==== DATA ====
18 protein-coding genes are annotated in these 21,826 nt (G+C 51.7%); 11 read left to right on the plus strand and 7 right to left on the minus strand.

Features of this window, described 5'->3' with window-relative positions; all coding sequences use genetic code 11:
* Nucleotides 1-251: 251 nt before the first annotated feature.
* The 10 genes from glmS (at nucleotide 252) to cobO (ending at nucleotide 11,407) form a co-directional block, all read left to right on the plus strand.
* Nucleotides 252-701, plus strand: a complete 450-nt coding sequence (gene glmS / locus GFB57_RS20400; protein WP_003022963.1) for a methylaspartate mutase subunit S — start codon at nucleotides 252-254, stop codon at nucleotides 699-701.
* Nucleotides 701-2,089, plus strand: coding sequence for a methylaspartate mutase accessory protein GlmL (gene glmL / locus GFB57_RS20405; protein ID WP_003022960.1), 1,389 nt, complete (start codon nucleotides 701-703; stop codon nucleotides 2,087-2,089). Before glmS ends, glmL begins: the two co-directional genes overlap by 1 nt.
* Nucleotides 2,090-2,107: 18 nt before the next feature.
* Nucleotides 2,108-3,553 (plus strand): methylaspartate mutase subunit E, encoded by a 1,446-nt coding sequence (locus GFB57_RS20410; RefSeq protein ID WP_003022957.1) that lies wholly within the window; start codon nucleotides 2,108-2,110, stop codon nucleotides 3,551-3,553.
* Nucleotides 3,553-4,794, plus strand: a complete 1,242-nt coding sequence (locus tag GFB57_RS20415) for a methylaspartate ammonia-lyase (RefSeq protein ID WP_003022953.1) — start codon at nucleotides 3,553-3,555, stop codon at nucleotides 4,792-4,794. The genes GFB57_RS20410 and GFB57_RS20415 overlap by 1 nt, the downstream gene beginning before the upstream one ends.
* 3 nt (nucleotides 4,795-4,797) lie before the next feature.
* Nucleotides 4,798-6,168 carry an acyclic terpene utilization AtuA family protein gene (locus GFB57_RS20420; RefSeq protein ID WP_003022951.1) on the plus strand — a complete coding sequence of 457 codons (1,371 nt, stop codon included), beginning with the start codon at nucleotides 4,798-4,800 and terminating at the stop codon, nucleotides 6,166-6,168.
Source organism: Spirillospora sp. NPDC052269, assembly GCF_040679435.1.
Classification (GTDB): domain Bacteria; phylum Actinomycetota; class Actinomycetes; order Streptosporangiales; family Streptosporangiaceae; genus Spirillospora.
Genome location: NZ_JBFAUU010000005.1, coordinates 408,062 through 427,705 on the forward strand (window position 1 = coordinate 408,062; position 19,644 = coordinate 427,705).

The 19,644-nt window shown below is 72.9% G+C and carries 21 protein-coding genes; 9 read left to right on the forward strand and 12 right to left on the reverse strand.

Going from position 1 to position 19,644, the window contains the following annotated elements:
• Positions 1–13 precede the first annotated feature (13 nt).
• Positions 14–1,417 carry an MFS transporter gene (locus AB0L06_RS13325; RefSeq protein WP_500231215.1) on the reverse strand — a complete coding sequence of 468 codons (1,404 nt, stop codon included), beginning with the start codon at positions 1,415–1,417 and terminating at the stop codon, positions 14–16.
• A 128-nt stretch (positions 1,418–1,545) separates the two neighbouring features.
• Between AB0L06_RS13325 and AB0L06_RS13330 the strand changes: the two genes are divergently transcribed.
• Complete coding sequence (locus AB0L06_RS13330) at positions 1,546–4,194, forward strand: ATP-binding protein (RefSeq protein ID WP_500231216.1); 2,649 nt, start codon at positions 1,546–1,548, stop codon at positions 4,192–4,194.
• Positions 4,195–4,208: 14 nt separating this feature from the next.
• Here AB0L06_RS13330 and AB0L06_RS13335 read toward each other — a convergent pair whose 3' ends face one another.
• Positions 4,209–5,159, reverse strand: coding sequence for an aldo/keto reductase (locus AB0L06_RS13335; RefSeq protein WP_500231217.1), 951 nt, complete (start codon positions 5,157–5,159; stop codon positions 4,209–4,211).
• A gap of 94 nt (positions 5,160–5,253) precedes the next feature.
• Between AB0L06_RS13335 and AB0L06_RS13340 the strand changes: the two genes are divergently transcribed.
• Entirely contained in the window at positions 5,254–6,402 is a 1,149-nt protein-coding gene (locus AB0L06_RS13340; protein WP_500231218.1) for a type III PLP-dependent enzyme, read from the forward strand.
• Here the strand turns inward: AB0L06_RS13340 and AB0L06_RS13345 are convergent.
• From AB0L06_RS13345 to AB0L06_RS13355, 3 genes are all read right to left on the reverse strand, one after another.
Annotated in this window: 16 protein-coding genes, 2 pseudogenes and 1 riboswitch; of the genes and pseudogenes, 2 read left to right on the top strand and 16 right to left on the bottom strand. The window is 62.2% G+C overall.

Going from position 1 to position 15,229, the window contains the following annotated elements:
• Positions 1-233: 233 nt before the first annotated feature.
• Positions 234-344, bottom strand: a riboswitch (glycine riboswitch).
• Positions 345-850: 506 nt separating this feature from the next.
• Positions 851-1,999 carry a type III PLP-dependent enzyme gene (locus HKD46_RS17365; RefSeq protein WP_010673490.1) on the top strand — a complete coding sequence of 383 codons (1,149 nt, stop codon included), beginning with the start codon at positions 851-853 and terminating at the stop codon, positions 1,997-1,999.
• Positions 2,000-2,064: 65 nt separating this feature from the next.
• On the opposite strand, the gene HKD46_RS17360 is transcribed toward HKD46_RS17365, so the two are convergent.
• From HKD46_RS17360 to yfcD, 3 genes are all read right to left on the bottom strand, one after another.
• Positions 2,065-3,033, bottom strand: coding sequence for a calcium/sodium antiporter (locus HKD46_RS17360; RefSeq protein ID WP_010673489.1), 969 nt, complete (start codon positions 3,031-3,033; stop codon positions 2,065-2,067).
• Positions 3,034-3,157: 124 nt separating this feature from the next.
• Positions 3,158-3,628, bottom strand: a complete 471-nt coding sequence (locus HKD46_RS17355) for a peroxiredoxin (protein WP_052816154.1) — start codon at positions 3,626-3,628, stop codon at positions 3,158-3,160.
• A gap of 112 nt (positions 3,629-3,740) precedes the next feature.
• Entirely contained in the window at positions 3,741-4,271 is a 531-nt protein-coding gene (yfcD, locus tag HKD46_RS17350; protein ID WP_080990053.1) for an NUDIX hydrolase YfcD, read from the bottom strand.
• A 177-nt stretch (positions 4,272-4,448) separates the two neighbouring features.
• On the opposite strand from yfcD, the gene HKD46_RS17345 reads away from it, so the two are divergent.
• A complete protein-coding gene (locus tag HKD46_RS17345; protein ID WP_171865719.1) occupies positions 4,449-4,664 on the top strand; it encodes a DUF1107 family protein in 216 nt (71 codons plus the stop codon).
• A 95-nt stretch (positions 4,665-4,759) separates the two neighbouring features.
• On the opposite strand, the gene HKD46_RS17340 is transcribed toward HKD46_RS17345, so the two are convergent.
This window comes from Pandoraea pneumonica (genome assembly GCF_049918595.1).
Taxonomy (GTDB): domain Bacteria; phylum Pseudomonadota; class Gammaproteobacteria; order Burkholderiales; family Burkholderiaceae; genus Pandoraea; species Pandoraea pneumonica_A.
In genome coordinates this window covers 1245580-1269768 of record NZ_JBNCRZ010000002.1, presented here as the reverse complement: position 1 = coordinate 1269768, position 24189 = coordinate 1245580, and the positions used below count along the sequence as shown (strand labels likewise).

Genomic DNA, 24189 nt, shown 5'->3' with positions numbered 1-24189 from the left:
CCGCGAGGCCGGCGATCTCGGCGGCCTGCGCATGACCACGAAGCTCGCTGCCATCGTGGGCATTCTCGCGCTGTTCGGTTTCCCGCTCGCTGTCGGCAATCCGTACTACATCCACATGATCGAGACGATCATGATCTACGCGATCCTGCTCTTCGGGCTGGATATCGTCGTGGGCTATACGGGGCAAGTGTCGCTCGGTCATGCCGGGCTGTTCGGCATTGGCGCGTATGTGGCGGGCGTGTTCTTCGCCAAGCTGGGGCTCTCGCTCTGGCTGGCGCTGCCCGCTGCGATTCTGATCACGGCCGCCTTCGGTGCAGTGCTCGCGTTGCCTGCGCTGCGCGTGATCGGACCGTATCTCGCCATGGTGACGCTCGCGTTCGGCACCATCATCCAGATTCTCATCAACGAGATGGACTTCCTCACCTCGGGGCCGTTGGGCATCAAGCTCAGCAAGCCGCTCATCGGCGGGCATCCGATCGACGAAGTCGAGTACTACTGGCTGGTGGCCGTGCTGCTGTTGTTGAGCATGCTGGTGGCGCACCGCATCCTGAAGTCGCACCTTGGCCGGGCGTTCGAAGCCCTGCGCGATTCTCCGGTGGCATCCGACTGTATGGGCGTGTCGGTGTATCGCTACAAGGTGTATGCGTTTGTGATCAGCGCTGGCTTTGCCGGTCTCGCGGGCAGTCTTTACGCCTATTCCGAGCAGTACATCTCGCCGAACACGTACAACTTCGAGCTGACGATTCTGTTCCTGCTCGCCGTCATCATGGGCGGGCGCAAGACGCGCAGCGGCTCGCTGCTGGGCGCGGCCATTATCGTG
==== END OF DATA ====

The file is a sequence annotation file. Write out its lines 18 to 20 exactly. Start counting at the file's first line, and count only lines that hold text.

• Positions 14–1,417 carry an MFS transporter gene (locus AB0L06_RS13325; RefSeq protein WP_500231215.1) on the reverse strand — a complete coding sequence of 468 codons (1,404 nt, stop codon included), beginning with the start codon at positions 1,415–1,417 and terminating at the stop codon, positions 14–16.
• A 128-nt stretch (positions 1,418–1,545) separates the two neighbouring features.
• Between AB0L06_RS13325 and AB0L06_RS13330 the strand changes: the two genes are divergently transcribed.